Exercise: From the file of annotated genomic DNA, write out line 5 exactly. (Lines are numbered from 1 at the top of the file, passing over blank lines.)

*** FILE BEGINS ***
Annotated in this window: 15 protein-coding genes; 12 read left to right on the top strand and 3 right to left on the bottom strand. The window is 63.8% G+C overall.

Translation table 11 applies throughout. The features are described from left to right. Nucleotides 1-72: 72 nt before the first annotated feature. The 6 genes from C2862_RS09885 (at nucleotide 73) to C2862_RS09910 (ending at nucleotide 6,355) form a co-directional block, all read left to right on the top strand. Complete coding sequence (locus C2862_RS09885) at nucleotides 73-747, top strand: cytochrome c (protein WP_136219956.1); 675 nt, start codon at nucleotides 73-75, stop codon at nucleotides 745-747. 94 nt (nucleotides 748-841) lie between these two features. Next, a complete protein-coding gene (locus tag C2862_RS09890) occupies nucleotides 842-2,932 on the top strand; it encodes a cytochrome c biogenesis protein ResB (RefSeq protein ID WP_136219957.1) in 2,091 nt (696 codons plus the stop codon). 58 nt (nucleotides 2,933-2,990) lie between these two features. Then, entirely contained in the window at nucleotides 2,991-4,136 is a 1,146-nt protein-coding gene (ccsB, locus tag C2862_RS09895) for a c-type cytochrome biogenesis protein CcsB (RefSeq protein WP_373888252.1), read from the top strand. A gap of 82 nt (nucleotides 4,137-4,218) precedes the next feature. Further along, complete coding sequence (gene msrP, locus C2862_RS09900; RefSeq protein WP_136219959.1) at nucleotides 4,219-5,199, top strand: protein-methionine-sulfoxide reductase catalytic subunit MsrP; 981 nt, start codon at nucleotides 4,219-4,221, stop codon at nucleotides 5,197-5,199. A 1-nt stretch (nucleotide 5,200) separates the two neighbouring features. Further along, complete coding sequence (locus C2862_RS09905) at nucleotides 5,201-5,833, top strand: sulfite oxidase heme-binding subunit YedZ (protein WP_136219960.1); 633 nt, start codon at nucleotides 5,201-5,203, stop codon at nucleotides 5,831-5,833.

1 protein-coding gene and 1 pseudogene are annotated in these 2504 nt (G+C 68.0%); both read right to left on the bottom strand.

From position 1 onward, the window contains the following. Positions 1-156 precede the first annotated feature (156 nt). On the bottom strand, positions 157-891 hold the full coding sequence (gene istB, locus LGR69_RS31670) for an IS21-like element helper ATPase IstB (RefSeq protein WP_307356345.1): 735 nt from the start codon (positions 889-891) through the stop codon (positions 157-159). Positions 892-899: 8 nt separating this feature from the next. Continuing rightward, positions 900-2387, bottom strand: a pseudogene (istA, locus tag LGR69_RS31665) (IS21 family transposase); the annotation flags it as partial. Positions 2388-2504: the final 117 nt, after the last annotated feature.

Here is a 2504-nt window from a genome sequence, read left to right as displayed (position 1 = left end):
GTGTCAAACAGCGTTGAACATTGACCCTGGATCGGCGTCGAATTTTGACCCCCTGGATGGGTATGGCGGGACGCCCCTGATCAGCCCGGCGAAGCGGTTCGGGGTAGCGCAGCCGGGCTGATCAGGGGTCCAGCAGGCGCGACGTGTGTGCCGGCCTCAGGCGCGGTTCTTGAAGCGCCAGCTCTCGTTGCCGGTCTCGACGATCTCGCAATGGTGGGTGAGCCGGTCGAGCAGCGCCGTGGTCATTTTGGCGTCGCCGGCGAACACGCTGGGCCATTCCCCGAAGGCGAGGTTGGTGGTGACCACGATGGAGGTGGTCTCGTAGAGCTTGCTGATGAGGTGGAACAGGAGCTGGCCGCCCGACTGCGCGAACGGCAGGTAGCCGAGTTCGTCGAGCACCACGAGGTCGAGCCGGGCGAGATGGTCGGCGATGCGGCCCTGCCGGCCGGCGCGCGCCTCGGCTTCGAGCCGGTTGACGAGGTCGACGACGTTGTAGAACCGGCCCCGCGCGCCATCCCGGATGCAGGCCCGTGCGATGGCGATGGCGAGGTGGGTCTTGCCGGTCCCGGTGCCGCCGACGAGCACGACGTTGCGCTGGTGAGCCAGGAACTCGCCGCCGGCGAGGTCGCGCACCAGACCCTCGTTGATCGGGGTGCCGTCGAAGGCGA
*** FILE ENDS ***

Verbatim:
Here is a 2504-nt window from a genome sequence, read left to right as displayed (position 1 = left end):